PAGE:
In October, 2005 the Porter Town Council gave the Park Board until year’s
end to get its act together and make council-requested changes or risk being
In December, 2010 another Porter Town Council asked the Park Board to
transfer jurisdiction for all park employees to the council for more
continuity, reminding members the board can be disbanded if it didn’t
This time, is it more than just a threat?
The current Porter Town Council on Tuesday authorized preparation of an
ordinance to disband the sitting Park Board citing the need for
consolidation of town resources and manpower to save money. The ordinance
will be considered Oct. 8.
It was stressed that if the ordinance is adopted, park operations and
facilities rentals including those at the Hawthorne Park community building
will continue without interruption.
Council president Elka Nelson explained that two years ago she would have
laid down in front of a train rather than change the parks but now she’s a
strong proponent of doing so. She noted Lowell and Cedar Lake, both larger
than Porter, have disbanded their respective Park Boards.
Nelson proposed bringing the Porter Park Department under the council’s
direct jurisdiction and making it answerable to it like the Police, Public
Works, Fire and Building departments. The statutory Park Board with
independent powers would be replaced with a park advisory board to develop
suggestions and goals.
The park shake-up in no way disrespects the four current Park Board members,
Nelson added, and they would be asked to join the new advisory board.
Resident Nancy Bailey endorsed reorganization. With a Park Board, “(It’s)
almost like too many chiefs and not enough Indians,” she said. Resident
Jennifer Klug supported reorganization as well.
Council members Jeannine Virtue, Rob Pomeroy, David Wodrich and Nelson voted
to have the reorganization ordinance prepared; Greg Stinson voted no,
defending the need for a Park Board and at times listening to the discussion
with his lowered head in his hands.
He said when plans for an open drainage swale through Hawthorne Park first
were proposed, the Park Board defended Hawthorne’s interests and negotiated
a better solution. Stinson noted that while the Park Board didn’t budge, the
wishes of a park advisory committee could be ignored.
Stinson also said streamlining the Park Department to save money sounds
good, but he’s not convinced it outweighs the other risks.
Council proponents of reorganization said park director Brian Bugajski,
hired six months ago, would be an effective department head not subject to
unnecessary Park Board oversight, described by Virtue as an extra layer of
Current Park Board member Ross LeBleu sent a message read by Virtue as park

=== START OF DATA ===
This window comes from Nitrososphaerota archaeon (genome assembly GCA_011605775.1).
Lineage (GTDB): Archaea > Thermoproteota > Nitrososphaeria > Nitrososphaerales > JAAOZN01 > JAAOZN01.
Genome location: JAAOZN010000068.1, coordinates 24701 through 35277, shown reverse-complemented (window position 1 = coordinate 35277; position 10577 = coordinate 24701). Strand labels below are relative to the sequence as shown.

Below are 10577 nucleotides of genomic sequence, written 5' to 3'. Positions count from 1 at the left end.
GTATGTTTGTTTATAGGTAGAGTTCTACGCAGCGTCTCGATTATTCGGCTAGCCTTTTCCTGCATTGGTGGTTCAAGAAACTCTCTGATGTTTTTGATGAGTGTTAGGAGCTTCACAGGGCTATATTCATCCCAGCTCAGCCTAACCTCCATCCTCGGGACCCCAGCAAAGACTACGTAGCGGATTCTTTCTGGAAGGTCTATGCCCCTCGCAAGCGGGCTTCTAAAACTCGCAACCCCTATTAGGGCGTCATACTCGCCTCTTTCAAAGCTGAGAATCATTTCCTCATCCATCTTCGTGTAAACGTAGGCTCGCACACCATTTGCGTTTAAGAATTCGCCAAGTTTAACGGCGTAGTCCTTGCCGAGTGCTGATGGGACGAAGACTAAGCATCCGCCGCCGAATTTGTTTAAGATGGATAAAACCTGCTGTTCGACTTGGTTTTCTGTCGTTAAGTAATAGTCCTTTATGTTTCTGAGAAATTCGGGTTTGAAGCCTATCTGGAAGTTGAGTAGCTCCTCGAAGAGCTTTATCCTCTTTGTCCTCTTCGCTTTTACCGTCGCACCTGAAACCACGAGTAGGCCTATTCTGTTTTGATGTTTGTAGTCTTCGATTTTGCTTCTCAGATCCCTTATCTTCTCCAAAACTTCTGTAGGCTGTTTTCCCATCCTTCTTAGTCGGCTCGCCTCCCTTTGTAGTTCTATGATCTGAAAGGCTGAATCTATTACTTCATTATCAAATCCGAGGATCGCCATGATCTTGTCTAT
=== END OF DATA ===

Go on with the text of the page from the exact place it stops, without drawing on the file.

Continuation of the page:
liaison expressing his support for reorganization, calling it a positive
step in the right direction.
But former and current Park Board members speaking Tuesday did not share
“I really question the wisdom of it,” said former member Al Raffin. He felt
the current council’s election in 2010 was a referendum on the Park Board
after threats to disband it. He also called for a forum to discuss the
reorganization plan. “We have very nice parks in this town and I’d hate to
Nine-year member and current Park Board president Rondi Wightman said Nelson
last year forced the Park Board to retain former park superintendent Jim
Miller, who had resigned but was brought back as maintenance specialist in a
wave of public support resulting in two full-time park positions.
Wightman said it’s disingenuous to complain that having done so costs more
money. Nelson said she did support Miller’s continued park employment, but
it’s not about Miller now; her concern is how to save money in the Park
Department and eliminating an estimated $6,000 in duplicate administrative
costs is a start. She stopped further comments from Wightman.
After the meeting Wightman said, “I hope (Nelson) doesn’t take us down
another rabbit hole.”
Former Park Board member Nikki Crist said there are a lot of unknowns at
this point and asked whether a comprehensive park reorganization plan should
be developed first.
She also questioned whether Bugajski would require a raise for his expanded
responsibilities, negating other anticipated savings. Nelson said it’s
likely too early to discuss a raise.
Nelson said the goal is merger and consolidation of town services using
shared resources and manpower between departments. “Everybody would be on
one team working together.”
Pomeroy said the Park Department has had cash-flow problems for years that
won’t go away until expenses are less than revenue. “I don’t think the park
will really be hurt. It will be fine.”
Virtue explained the only way to trim the budget was to cut out the popular
children’s summer park program but that’s out of the question so dissolving
the Park Board is being considered instead. So far she’s had a lot of
positive responses to doing that, said Virtue, but she’s still trying to
determine if there would be a downside to it.
Wodrich asked about the legal ramifications if the Park Board is disbanded.
Nelson said the Town of Porter Park Department has title to the parks, and
there will still be a Park Department.